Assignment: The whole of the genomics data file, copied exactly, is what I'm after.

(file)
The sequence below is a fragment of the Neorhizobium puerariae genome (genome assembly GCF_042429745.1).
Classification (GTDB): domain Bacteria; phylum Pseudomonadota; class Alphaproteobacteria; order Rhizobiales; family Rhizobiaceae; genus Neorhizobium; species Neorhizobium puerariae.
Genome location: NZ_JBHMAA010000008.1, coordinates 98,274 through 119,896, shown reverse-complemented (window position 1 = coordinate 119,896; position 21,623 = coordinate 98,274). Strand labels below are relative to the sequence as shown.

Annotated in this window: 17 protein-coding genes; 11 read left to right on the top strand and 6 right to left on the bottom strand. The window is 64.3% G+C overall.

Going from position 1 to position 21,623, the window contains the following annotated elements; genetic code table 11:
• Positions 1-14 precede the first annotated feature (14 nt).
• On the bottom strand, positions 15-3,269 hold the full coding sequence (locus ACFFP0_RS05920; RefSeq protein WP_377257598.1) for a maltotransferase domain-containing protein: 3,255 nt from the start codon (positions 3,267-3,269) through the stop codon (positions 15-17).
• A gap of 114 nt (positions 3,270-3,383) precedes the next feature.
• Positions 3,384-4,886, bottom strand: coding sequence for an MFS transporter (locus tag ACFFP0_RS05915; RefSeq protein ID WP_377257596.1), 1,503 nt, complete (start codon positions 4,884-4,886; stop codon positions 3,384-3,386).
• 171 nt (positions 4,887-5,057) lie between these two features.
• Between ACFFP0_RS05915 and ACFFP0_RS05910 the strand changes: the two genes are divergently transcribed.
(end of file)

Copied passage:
The sequence below is a fragment of the Neorhizobium puerariae genome (genome assembly GCF_042429745.1).
Classification (GTDB): domain Bacteria; phylum Pseudomonadota; class Alphaproteobacteria; order Rhizobiales; family Rhizobiaceae; genus Neorhizobium; species Neorhizobium puerariae.
Genome location: NZ_JBHMAA010000008.1, coordinates 98,274 through 119,896, shown reverse-complemented (window position 1 = coordinate 119,896; position 21,623 = coordinate 98,274). Strand labels below are relative to the sequence as shown.

Annotated in this window: 17 protein-coding genes; 11 read left to right on the top strand and 6 right to left on the bottom strand. The window is 64.3% G+C overall.

Going from position 1 to position 21,623, the window contains the following annotated elements; genetic code table 11:
• Positions 1-14 precede the first annotated feature (14 nt).
• On the bottom strand, positions 15-3,269 hold the full coding sequence (locus ACFFP0_RS05920; RefSeq protein WP_377257598.1) for a maltotransferase domain-containing protein: 3,255 nt from the start codon (positions 3,267-3,269) through the stop codon (positions 15-17).
• A gap of 114 nt (positions 3,270-3,383) precedes the next feature.
• Positions 3,384-4,886, bottom strand: coding sequence for an MFS transporter (locus tag ACFFP0_RS05915; RefSeq protein ID WP_377257596.1), 1,503 nt, complete (start codon positions 4,884-4,886; stop codon positions 3,384-3,386).
• 171 nt (positions 4,887-5,057) lie between these two features.
• Between ACFFP0_RS05915 and ACFFP0_RS05910 the strand changes: the two genes are divergently transcribed.